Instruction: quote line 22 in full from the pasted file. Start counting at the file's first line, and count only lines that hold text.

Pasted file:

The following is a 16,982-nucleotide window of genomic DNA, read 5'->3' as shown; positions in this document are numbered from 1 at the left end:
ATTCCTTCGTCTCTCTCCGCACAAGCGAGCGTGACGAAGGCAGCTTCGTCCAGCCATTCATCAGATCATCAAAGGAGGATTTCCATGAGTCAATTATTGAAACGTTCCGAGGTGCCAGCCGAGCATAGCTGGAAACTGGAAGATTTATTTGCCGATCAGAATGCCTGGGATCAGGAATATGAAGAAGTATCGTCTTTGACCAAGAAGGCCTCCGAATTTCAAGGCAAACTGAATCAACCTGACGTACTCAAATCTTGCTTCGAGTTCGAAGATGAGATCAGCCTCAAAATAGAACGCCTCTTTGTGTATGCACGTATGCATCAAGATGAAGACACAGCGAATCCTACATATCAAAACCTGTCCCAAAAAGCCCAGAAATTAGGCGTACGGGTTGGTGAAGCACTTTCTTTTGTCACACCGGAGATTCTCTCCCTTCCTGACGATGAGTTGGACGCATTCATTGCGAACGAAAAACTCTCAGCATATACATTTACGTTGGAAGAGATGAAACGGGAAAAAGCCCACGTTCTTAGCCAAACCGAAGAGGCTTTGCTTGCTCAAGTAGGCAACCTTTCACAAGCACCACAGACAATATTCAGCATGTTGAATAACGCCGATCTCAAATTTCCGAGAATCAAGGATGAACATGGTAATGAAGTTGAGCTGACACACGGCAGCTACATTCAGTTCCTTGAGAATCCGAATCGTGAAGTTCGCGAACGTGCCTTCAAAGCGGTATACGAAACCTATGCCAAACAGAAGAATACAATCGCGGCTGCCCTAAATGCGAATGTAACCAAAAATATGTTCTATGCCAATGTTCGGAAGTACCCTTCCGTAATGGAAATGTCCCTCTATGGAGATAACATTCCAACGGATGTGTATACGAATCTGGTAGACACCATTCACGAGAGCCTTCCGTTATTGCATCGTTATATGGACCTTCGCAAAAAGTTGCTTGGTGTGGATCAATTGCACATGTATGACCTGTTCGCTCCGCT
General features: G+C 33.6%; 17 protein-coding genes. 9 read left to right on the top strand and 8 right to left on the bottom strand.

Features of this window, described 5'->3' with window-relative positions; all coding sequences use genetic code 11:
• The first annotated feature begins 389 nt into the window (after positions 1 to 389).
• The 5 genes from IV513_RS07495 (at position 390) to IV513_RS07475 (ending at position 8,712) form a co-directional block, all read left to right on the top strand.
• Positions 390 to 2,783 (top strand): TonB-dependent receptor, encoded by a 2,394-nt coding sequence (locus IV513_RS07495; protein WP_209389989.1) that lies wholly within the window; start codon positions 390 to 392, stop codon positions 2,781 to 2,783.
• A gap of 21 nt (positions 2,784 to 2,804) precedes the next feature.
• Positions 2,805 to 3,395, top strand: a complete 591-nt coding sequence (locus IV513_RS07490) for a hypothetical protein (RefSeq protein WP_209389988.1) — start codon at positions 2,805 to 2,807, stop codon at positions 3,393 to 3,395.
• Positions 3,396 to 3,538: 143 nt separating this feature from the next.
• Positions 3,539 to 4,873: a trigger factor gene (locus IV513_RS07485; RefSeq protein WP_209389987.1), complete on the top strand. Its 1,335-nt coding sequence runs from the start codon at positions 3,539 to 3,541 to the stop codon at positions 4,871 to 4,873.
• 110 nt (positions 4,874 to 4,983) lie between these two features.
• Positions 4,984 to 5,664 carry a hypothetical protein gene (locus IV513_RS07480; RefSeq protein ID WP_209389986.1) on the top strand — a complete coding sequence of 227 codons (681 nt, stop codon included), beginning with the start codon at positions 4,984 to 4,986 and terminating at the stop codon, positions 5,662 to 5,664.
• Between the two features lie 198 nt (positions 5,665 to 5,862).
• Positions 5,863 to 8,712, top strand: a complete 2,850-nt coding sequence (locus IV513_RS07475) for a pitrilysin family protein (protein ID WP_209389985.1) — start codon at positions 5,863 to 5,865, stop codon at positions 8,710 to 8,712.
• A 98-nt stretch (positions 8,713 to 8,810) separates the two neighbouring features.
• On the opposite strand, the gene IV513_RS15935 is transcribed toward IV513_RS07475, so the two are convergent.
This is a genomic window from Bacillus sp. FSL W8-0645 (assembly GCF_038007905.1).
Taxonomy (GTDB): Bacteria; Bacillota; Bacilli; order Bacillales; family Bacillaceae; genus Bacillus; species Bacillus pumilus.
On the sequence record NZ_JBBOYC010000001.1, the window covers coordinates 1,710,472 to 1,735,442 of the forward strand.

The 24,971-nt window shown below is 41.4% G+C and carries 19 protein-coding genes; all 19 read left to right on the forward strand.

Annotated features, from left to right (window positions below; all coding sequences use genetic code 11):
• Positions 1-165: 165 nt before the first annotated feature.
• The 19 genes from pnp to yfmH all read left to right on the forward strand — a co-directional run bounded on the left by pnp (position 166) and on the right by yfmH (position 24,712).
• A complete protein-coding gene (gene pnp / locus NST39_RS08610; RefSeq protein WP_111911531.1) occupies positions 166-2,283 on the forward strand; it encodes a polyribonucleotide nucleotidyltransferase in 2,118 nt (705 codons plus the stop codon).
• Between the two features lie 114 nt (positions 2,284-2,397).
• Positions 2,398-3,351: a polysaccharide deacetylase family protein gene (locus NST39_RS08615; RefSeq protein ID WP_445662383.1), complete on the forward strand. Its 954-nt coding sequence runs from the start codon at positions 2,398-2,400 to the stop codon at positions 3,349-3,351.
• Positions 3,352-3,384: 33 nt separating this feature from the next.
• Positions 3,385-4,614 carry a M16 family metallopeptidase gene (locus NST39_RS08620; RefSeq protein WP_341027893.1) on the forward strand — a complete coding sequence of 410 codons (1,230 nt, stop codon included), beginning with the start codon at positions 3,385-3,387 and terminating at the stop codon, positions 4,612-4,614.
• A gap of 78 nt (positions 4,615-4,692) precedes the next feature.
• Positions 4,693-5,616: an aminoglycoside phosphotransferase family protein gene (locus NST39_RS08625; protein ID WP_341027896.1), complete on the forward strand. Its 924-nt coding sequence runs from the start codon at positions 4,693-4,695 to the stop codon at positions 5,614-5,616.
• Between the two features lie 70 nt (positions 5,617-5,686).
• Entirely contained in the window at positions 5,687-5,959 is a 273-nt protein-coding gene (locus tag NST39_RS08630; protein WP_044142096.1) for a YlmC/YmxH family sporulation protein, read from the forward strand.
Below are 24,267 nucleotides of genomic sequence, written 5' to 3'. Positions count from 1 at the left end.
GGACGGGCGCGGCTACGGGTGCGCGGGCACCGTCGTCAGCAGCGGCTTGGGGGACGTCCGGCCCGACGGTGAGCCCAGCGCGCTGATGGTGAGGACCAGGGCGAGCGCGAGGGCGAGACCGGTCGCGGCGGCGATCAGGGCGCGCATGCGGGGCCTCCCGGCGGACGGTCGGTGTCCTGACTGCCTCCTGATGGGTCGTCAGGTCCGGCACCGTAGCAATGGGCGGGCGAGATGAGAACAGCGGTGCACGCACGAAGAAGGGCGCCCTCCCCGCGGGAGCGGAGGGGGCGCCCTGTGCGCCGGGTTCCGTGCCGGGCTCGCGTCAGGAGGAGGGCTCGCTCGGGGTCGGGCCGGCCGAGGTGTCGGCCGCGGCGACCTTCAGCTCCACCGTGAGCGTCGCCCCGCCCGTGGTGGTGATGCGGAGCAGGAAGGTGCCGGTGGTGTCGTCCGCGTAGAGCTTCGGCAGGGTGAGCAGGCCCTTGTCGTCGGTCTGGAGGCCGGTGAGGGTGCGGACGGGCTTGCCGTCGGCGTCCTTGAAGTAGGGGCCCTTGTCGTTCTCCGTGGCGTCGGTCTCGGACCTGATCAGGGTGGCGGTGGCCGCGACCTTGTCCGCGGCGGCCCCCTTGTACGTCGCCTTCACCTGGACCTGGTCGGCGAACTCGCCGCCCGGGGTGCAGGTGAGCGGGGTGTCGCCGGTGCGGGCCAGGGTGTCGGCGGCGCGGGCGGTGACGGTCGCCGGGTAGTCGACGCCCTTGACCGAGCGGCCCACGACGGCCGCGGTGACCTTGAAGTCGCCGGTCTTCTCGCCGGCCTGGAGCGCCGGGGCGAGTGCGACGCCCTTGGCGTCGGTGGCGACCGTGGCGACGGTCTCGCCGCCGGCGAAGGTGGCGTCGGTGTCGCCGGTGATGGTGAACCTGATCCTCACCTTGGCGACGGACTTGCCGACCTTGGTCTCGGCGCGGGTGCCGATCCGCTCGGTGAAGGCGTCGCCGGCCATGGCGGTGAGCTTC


Annotated features, from left to right (window positions below; all coding sequences use genetic code 11):